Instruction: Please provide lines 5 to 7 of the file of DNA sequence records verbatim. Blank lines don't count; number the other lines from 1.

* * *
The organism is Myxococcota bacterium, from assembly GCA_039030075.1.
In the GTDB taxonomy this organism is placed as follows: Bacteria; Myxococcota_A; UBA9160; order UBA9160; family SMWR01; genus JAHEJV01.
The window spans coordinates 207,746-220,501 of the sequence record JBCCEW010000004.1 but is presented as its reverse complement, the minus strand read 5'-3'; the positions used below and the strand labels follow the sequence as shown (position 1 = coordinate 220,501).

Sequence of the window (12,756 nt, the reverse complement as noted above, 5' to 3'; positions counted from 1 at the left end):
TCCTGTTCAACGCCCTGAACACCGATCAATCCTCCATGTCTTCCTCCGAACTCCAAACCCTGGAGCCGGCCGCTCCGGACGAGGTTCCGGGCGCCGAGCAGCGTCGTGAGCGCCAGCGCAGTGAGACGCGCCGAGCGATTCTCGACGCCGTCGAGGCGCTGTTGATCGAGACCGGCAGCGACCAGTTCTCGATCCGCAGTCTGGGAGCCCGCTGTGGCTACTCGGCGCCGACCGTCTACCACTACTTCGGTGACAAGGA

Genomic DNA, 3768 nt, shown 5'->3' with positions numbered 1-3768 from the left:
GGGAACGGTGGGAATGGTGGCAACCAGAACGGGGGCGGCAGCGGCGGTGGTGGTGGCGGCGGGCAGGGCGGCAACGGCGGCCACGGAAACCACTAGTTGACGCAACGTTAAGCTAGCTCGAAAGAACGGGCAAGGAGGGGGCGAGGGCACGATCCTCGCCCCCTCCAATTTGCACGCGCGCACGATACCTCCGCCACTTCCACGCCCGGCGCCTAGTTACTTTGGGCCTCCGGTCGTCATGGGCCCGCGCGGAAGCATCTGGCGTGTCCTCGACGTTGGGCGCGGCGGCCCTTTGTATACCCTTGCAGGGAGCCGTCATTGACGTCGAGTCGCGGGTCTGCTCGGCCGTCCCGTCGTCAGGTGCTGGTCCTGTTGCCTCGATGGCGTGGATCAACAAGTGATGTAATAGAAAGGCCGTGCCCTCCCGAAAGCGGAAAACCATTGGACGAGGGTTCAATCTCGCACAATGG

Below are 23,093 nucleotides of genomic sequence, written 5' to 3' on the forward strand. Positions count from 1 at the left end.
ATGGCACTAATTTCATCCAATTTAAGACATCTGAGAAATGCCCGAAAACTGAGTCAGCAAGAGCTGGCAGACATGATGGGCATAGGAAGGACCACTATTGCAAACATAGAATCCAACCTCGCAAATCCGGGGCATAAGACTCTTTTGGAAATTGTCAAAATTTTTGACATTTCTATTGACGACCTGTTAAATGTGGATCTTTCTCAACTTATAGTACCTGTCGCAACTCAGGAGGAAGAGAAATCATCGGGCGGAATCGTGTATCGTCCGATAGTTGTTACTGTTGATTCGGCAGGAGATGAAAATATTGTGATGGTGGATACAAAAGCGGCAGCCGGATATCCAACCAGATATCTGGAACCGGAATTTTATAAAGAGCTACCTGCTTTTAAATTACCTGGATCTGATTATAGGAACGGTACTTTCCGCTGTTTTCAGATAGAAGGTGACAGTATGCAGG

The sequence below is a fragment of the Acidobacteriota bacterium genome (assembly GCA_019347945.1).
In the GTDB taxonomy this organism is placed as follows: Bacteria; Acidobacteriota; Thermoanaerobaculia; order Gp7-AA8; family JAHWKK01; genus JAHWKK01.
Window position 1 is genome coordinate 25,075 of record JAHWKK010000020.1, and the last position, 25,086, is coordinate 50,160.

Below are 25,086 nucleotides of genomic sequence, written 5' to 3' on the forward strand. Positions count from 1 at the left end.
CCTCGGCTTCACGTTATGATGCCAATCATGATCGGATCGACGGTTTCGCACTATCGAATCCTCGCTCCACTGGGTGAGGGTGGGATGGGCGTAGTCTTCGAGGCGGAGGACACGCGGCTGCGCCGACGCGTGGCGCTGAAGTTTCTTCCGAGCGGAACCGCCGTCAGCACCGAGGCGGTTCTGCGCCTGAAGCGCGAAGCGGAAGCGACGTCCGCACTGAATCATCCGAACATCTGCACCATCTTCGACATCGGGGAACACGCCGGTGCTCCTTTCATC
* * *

TCCTGTTCAACGCCCTGAACACCGATCAATCCTCCATGTCTTCCTCCGAACTCCAAACCCTGGAGCCGGCCGCTCCGGACGAGGTTCCGGGCGCCGAGCAGCGTCGTGAGCGCCAGCGCAGTGAGACGCGCCGAGCGATTCTCGACGCCGTCGAGGCGCTGTTGATCGAGACCGGCAGCGACCAGTTCTCGATCCGCAGTCTGGGAGCCCGCTGTGGCTACTCGGCGCCGACCGTCTACCACTACTTCGGTGACAAGGA

Genomic DNA, 3768 nt, shown 5'->3' with positions numbered 1-3768 from the left:
GGGAACGGTGGGAATGGTGGCAACCAGAACGGGGGCGGCAGCGGCGGTGGTGGTGGCGGCGGGCAGGGCGGCAACGGCGGCCACGGAAACCACTAGTTGACGCAACGTTAAGCTAGCTCGAAAGAACGGGCAAGGAGGGGGCGAGGGCACGATCCTCGCCCCCTCCAATTTGCACGCGCGCACGATACCTCCGCCACTTCCACGCCCGGCGCCTAGTTACTTTGGGCCTCCGGTCGTCATGGGCCCGCGCGGAAGCATCTGGCGTGTCCTCGACGTTGGGCGCGGCGGCCCTTTGTATACCCTTGCAGGGAGCCGTCATTGACGTCGAGTCGCGGGTCTGCTCGGCCGTCCCGTCGTCAGGTGCTGGTCCTGTTGCCTCGATGGCGTGGATCAACAAGTGATGTAATAGAAAGGCCGTGCCCTCCCGAAAGCGGAAAACCATTGGACGAGGGTTCAATCTCGCACAATGG